“Your decision that night to drive drunk took someone who was so loving and so funny,” Miles said. “His laughter would make you tear up, his stories a little long-worded, but he told them in such a way that you would get into the story.”

Robert Miles called his wife shortly before he was killed, but she didn’t answer. He used to call every day, and she still checks her phone — just in case.

“Now, because of you, I’m left with such guilt of not answering the phone,” Miles said. “What if I just answered it? Would he still be here? Why didn’t I just go pick him up? All he wanted was to be with me. Your decision that night made me feel so guilty.”

Jim Miles, Robert Miles’ brother, asked Barnett to seek treatment for alcohol abuse. Travis Gosser, his nephew, wrote a statement describing Robert Miles as his best friend and confidant. Donna Gosser, his sister, talked about watching him walk away after a fight soon before he died.

“Driving by that bus stop, driving by any bus stop, is a memory that I’ll never get out of my head,” Donna Gosser said.

Diane Miles’ last image of her husband is his lifeless body on a cold table, with his face bruised and scraped and shards of glass in his hair. He hated being cold, she said.

Now, Miles and her three children have been forever changed and are still living a nightmare, she said. She keeps an urn full of her husband’s ashes beside her bed.

“It’s not fair. Why didn’t you just stop? You had the chance to stop so many times,” Miles said to Barnett. “So many lives changed because of your decision. Even your family has to live with the shame and guilt knowing that you killed someone’s husband and father, sibling and friend.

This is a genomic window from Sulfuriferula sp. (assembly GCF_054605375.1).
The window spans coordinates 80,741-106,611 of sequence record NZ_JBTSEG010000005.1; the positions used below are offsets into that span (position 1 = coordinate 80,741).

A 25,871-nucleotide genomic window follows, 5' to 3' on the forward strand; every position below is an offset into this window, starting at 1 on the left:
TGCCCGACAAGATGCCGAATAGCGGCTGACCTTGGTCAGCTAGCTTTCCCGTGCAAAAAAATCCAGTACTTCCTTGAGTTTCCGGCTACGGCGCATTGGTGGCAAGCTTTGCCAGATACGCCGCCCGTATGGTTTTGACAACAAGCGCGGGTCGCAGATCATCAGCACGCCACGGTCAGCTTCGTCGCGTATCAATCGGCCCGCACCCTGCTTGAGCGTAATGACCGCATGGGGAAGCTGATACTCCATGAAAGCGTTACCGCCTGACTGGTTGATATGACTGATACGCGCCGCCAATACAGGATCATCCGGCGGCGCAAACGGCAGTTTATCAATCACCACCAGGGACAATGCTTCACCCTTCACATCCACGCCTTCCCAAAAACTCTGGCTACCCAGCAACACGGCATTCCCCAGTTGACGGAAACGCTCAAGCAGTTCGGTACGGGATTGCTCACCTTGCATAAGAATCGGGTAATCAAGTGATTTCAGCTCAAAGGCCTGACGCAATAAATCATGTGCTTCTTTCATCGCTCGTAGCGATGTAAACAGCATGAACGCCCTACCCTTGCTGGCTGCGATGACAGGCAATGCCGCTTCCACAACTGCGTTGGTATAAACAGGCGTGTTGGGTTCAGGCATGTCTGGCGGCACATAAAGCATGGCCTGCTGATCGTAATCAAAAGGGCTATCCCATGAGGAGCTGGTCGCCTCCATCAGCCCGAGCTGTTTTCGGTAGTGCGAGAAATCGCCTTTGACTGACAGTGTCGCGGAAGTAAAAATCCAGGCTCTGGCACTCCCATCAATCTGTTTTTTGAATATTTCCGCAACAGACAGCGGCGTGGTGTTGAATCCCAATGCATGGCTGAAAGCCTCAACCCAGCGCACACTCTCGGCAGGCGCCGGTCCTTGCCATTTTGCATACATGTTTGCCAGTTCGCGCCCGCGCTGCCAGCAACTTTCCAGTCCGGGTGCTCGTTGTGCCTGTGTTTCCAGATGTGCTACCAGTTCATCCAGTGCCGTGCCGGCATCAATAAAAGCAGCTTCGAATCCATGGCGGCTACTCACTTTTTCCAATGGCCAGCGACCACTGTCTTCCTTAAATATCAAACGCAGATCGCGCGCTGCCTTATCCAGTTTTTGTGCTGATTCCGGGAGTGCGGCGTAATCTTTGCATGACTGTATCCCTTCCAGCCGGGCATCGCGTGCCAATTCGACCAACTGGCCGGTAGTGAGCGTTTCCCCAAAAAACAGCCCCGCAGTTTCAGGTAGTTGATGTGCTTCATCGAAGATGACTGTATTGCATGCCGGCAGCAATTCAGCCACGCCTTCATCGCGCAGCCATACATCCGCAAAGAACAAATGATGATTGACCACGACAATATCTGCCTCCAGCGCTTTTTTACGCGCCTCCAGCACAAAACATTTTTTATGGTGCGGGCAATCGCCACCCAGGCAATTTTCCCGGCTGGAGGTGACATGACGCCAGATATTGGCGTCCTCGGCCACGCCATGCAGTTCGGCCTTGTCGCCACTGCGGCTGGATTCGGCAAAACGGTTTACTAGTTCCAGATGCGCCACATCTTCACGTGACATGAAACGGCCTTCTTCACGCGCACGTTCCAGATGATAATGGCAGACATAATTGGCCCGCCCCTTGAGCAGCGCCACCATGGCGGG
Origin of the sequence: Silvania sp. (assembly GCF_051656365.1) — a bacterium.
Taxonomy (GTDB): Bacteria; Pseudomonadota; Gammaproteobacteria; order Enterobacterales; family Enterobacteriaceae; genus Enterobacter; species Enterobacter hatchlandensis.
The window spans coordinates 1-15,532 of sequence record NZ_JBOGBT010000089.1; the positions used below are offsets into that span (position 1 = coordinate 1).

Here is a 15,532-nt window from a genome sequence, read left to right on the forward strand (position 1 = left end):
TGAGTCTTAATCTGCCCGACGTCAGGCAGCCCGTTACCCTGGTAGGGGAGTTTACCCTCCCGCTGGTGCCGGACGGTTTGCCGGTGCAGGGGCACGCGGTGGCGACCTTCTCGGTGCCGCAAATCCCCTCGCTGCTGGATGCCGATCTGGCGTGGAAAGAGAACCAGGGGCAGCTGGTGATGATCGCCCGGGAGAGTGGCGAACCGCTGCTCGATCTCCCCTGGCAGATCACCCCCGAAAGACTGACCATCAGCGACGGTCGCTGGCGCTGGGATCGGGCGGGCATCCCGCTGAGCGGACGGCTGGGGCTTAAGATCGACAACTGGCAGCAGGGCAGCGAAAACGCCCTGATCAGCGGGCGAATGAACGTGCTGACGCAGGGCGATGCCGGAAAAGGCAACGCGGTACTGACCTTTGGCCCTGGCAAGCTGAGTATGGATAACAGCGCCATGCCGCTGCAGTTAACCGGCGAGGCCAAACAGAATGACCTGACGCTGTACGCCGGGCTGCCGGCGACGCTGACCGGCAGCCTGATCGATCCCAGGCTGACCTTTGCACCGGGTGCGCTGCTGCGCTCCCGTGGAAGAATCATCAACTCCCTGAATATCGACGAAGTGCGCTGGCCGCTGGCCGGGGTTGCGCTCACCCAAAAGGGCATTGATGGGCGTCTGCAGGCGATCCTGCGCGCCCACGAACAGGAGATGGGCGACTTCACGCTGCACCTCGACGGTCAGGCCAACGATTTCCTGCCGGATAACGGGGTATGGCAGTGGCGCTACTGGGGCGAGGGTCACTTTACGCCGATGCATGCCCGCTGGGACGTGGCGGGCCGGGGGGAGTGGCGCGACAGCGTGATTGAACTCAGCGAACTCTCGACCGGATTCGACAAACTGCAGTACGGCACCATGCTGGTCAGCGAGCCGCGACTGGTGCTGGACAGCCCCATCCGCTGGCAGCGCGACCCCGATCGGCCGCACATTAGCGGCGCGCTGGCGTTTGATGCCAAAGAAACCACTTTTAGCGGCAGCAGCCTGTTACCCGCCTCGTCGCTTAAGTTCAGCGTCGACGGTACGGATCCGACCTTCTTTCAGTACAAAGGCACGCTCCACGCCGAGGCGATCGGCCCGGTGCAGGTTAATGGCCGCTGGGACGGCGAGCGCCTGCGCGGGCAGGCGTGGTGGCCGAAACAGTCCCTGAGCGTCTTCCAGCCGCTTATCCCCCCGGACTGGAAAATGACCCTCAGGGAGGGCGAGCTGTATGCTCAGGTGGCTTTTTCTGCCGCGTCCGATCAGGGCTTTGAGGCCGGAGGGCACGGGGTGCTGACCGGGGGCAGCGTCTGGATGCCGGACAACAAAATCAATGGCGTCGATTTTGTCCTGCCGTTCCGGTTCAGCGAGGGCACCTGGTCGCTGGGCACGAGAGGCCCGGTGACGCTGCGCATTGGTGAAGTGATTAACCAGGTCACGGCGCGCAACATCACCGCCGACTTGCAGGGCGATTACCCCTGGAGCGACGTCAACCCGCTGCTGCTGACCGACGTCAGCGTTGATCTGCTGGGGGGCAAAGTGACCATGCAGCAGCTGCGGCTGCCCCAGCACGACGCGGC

“The only difference is that they’ll be able to see you and hear you and touch you, unlike my family, who will never get that chance anymore.”

Buzzard talked a bit about Mohamed, who was unable to attend the court hearing. She visited him nine months after the crash, the first day he was able to walk with a walker instead of a wheelchair. An immigrant to America who had fled persecution, Mohamed established a stable life as an apartment cleaner. It is unclear whether Mohamed will be able to continue the work or how he will be able to support himself.

“Frankly, he’s a pretty generous man, and he was pretty forgiving,” Buzzard said.

Buzzard described Officer Parkman, who took time off work for her injuries, as “shaken.”

“This is a very, obviously, difficult day for everyone in this courtroom, and the real tragedy is that it absolutely, 100 percent could have been avoided,” Buzzard said. “It should be a reminder not just to Ms. Barnett, who I think is paying a pretty big price for this, but for everybody who thinks that drinking and driving in a little town is, like, not a big deal.”

Barnett’s sister, Cassi, and her father, Steve, also spoke Thursday.

Corrissa Barnett’s life changed more than a decade ago after she fell and hit her head, causing chronic pain, her family said. She became addicted to drugs prescribed for the pain, went to a rehabilitation facility and later developed an alcohol addiction in its place, her sister said.

“With the help of her prescribing doctor, here lies the beginning of Corrie’s transformation from a strong, independent, organized mother, daughter, sister, auntie, niece and cousin, to a damaged, dependent, shattered, tiny shell of a human struggling each day with pain while growing more and more dependent,” Cassi Barnett said.

Barnett’s sister added that a head injury sustained in the altercation with Fulmer likely impaired her judgment before the crash.